We almost always ate family dinners around that table, when we had guests, and at holidays, since there was an insert which enlarged it substantially – but for everyday, we ate at the table in the kitchen, and when my parents moved to their retirement home, at the table in the sunroom. Then we had plain ordinary comfort food; things like meatloaf – which in my mother’s version only contained about 50 percent actual meat – and the classic stand-by of macaroni and cheese. Mom prided herself on making it from scratch, and although I have tinkered with her basic recipe over time, I still follow many of her precepts, such as undercooking the macaroni just slightly, and making the cheese béchamel sauce slightly runny, so that it all cooks together in one delicious symphony.

Drop into a generous pot of boiling water, one half-pound (8 oz) macaroni shells or elbows, or even cavatappi pasta, and cook until almost but not quite done. Drain and reserve in a covered dish which the mac and cheese will bake. Slice up a quarter to a half-pound length of kielbasa sausage, or cubed leftover ham and mix with the cooked pasta. Cover and set aside.

In the pot in which the pasta cooked, melt ¼ cup butter, and blend with ¼ cup flour. Add ½ teasp dry or whole-grain mustard, a dash of pepper and a dash of paprika. If feeling really adventurous, substitute a dash of cayenne pepper for the paprika. Add 2 cups milk and blend with the flour mixture. When slightly thickened, add 2-3 cups grated sharp cheddar cheese, or a mixture of cheddar, jack or mozzarella, and stir until cheeses are melted. Pour over the pasta/kielbasa mixture, and top with 1/4 cup additional grated cheese (of any kind – Parmesan works really well) mixed with ¼ cup dried bread crumbs and 1 tbsp. butter. Bake at 350 degrees for 45 minutes to an hour, until bubbly, and topping is browned. My father always liked his mac and cheese with a dash of tomato ketchup. When made with kielbasa, this makes a very satisfactory main dish. I have another alternative cheese sauce, which depends on cream, simmered gently with  four different cheeses, which makes an absolutely splendid sauce for cooked pasta with any number of flavorful additions – but that’s for another post. Who the heck needs Kraft, anyway?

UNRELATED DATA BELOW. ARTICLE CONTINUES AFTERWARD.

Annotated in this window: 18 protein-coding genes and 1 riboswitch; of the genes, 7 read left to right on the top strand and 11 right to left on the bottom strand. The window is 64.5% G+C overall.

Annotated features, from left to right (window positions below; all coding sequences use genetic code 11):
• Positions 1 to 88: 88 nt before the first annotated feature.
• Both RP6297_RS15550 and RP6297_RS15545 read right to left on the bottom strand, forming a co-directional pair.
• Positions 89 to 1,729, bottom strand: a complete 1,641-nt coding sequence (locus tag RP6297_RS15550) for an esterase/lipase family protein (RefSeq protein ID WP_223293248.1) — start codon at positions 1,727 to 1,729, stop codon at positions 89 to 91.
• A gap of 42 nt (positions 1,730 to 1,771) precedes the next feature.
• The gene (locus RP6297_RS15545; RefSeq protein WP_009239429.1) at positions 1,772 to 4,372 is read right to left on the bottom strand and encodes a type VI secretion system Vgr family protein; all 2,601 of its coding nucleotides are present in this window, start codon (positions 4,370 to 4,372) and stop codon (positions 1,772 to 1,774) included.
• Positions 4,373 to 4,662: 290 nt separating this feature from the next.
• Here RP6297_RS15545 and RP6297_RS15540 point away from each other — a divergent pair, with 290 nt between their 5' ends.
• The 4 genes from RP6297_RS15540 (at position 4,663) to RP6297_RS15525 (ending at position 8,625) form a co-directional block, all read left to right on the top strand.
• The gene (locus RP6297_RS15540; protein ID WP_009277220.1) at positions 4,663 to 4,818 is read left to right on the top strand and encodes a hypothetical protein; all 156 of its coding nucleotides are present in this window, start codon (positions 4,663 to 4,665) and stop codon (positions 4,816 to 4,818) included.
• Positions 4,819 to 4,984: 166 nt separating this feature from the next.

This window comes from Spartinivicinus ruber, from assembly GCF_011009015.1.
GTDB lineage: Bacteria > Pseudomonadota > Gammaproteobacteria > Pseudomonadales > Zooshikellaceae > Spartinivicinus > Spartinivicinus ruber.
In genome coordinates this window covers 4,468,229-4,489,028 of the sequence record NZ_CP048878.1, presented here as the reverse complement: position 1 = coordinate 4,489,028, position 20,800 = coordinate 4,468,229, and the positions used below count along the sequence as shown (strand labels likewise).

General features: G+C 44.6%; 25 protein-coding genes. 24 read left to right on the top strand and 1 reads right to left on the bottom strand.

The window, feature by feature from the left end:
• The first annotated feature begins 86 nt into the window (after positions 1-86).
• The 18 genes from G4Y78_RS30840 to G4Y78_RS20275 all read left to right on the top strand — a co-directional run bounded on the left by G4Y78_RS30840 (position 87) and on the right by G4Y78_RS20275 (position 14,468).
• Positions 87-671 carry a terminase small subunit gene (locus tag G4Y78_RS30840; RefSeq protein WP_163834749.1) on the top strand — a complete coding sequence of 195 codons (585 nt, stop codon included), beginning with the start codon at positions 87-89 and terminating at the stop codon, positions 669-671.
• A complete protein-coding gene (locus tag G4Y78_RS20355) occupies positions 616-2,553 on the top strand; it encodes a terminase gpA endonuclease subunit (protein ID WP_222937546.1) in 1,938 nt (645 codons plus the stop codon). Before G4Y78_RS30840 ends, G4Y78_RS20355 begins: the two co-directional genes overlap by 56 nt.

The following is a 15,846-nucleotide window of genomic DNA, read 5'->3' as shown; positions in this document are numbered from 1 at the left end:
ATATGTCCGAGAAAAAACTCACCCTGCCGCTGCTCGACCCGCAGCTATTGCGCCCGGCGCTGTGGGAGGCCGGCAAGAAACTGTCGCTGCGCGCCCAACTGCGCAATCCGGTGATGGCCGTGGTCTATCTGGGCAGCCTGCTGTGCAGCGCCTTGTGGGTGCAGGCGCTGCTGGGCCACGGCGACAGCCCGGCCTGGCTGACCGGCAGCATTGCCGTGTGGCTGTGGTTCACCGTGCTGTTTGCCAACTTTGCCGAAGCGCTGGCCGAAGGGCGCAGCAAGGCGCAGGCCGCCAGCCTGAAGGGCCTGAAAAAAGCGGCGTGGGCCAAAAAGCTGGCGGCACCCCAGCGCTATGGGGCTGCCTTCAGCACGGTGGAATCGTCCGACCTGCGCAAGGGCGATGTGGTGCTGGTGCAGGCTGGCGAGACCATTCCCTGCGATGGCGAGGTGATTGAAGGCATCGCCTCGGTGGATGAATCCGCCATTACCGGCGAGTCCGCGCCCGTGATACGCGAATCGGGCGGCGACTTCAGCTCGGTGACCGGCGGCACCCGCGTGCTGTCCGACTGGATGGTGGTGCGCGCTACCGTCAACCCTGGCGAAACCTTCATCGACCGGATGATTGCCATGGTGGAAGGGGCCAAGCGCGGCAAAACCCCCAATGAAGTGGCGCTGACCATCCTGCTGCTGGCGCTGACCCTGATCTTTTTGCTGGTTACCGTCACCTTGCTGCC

(The Englishman known as Rich Hall,  the Bad Boy Chef has arrived in Luna City after a spectacular and very public meltdown. He appears to be staying for now in an ancient Airstream trailer in a semi-abandoned campground and goat farm known locally as Hippy Hollow.)

Final Cover with LetteringLeft alone, save for the friendly goat and the throbbing of an acute hangover, Richard sat at the table, listening to the incessant buzzing of his cellphone, with a musical accompaniment of a cicada in the tree over his head. The Airstream, while not actually a charmless pit of domestic despair, was where a generation of small insects had gone to die in the dust, neglected and bare of home comforts. Better to sit outside, listening to the cicadas. Presently another plume of dust appeared; a car bumping slowly over the ruts and bumps; an oddly familiar town car, which pulled into the same patch of trampled grass and came to a halt. The driver was also strangely familiar; a gangly young man with dark hair, and a curiously innocent face. Richard squinted against the bright sunshine, trying to figure out why car and driver seemed so familiar